I don't know how it is for women, but men get these patches - nay, thickets - of course black hairs that can be several inches long and have roots DEEP in our into our derma.
It'd be one thing if these hirsute groupings were made of thick, straight hairs, but no-o! That'd be too easy! The hairs all curl up against each other, intertwining into a basket weave strong enough to hold a pen.
I mean, you know... so I heard from a friend.
Shaving only makes these things angry, too. They come back thicker and fuller... and I even think they spore. You ever step on a fungus in your yard and that 'POOF' of dust comes up? Those are spores - fungal "seeds" that go airborne to put that same fungus in someone else's property. You shave these random wolf hairs, and it's like a new patch just pops up somewhere else.
"Hair around my nipple? Oh! That's right: last week I shaved my finger..."
And I know it's not EVERY man that goes through this. I doubt Brad Pitt or Tom Cruise has mid-digital hair on one big toe (but not the other). But for every one of those guys, there's a Hugh Jackman tweezing a course curly from just outside his ear canal. (What's up, ladies??)
And can you imagine what Robin Williams had to go through??? What a nightmare! His poor wife, hairdresser, or... daily mistress having to clean all that out of the sink... Yeeich! It's not THEIR fault he hacked all those other comics' material!
('Flubber' WAS pretty good, though...)
See? This is why I hate clothes. They hide so many secrets. It would have been great knowing this was a struggle for my dad and grandfather; something where some secret remedy had been passed down through generations. Or, I could have prepared myself to do other things, namely dipping my body in hot wax once a week and having it ripped off when it's no longer moist. It seems like the pain of being semi-flayed weights less on me than the embarrassment I suffer every time my shoulder braids whip my arms at the pool.
I'm not saying body hair is gross. When tasteful, it exudes a certain masculinity women seem to like. Big men, brawny men, the big Brawny towel man... A little forearm fuzz seems to give women a sense of safety and security.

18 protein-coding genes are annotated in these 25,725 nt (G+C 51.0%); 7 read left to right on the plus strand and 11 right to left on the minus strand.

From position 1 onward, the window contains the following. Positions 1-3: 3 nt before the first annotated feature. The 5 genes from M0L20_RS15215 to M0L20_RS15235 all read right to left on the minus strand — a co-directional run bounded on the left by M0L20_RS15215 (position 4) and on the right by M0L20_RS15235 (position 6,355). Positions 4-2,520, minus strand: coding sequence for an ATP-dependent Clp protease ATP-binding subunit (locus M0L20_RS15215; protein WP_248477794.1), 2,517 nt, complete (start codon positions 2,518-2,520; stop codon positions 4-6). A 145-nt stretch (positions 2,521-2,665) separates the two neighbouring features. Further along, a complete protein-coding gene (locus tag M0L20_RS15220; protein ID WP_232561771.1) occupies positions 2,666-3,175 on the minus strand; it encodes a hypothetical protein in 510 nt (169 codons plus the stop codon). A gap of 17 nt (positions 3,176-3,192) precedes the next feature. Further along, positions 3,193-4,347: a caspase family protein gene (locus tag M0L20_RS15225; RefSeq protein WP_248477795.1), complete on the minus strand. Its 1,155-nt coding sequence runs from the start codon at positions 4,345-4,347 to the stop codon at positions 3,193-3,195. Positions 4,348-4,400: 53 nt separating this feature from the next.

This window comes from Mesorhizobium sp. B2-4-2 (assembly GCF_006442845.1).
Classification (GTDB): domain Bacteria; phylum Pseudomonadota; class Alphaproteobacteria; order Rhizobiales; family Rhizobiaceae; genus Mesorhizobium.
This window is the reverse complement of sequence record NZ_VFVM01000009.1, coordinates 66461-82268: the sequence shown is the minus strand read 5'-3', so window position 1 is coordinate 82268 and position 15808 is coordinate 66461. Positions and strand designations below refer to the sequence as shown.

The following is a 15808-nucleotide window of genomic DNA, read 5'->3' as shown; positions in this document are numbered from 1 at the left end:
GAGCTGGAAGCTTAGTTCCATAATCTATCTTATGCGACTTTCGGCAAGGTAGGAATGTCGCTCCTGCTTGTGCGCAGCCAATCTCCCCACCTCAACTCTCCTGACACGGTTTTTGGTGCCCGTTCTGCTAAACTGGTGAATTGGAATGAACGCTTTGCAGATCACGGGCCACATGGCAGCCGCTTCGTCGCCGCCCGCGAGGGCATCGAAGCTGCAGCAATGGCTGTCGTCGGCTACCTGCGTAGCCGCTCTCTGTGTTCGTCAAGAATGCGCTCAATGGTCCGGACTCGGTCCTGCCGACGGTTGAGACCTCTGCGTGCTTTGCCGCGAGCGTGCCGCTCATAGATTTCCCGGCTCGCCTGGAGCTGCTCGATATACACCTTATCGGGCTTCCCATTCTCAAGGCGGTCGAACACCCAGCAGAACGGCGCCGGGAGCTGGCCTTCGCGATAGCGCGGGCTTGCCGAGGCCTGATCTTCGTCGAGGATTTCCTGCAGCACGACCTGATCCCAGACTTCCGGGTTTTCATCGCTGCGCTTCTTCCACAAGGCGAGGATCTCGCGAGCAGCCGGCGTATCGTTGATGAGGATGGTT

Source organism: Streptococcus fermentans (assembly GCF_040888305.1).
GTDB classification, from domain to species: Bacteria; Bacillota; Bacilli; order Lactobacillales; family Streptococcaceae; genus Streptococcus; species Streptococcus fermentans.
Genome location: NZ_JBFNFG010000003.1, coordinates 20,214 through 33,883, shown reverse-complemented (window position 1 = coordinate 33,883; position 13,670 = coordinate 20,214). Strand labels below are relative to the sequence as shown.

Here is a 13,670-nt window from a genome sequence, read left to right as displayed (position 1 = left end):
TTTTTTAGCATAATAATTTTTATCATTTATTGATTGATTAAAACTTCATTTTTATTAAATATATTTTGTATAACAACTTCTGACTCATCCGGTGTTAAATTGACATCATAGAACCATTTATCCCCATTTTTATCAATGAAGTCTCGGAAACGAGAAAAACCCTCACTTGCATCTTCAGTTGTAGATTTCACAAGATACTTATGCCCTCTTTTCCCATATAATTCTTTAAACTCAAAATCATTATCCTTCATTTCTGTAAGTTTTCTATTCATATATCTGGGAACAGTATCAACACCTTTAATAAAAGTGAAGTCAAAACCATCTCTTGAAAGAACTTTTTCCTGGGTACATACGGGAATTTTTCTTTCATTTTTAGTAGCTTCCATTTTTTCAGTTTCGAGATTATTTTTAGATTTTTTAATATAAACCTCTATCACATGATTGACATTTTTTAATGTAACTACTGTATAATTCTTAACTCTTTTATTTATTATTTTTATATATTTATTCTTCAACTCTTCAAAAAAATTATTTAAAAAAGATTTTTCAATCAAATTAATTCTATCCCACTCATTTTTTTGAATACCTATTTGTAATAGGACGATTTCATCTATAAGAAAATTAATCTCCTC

Why? I have no idea. As a guy, forearm hair is just another thing that can catch fire.
But patchy, coarse groupings of hair just... they serve NO evolutionary purpose! What, like somewhere earlier in my genealogy I a swath of ancestors died because they couldn't regulate heat loss from their lower back?
First, I was a fat kid. Then in high school, acne and halitosis. Now, as an adult, it's this.
Can't a guy just take his shirt off at the beach knowing people are laughing at his chicken legs and not his new-found knee hair???
Whatever happened to moms?
I know, they're still around, but remember when a mom looked... well, like a 'mom?'
A bit on the hefty side with the wedding band sunk tight into her finger, a jovial and supportive nature, and that edge to them that made all your friends a little scared?
And that hairstyle? Like one day they walked into a salon at 32, sat under one of those gigantic domed dryers, got up and said, "Yup. This is it. This is the hairstyle I'm going with UNTIL I DIE?"
Those were moms then. But moms now?
Moms are hot! They look better in their 40's than most chicks look in their 20's. They don't drop their kids off at school wearing dresses anymore - they drop them off wearing LuLu Lemon pants and a tank top, explaining to those kids why they were in Time Out the night before.
Look, I'm all for fitness and taking care of yourself, and how you raise your kids is your business. That's fine.
My thought is, if I'm a boy entering puberty, and my mom's got 8% body fat and implants... what the Hell is happening to me?
Do I need ANOTHER challenge? ANOTHER girl to try to impress?
Then, when my teens are in full gear and all I think about (yes, ALL teen boys think about) is sex... I'm gonna wonder if all my friends want to bang my mom.
Not only will I wonder if THEY will want to bang my mom... I'll wonder if I'LL want to bang my mom.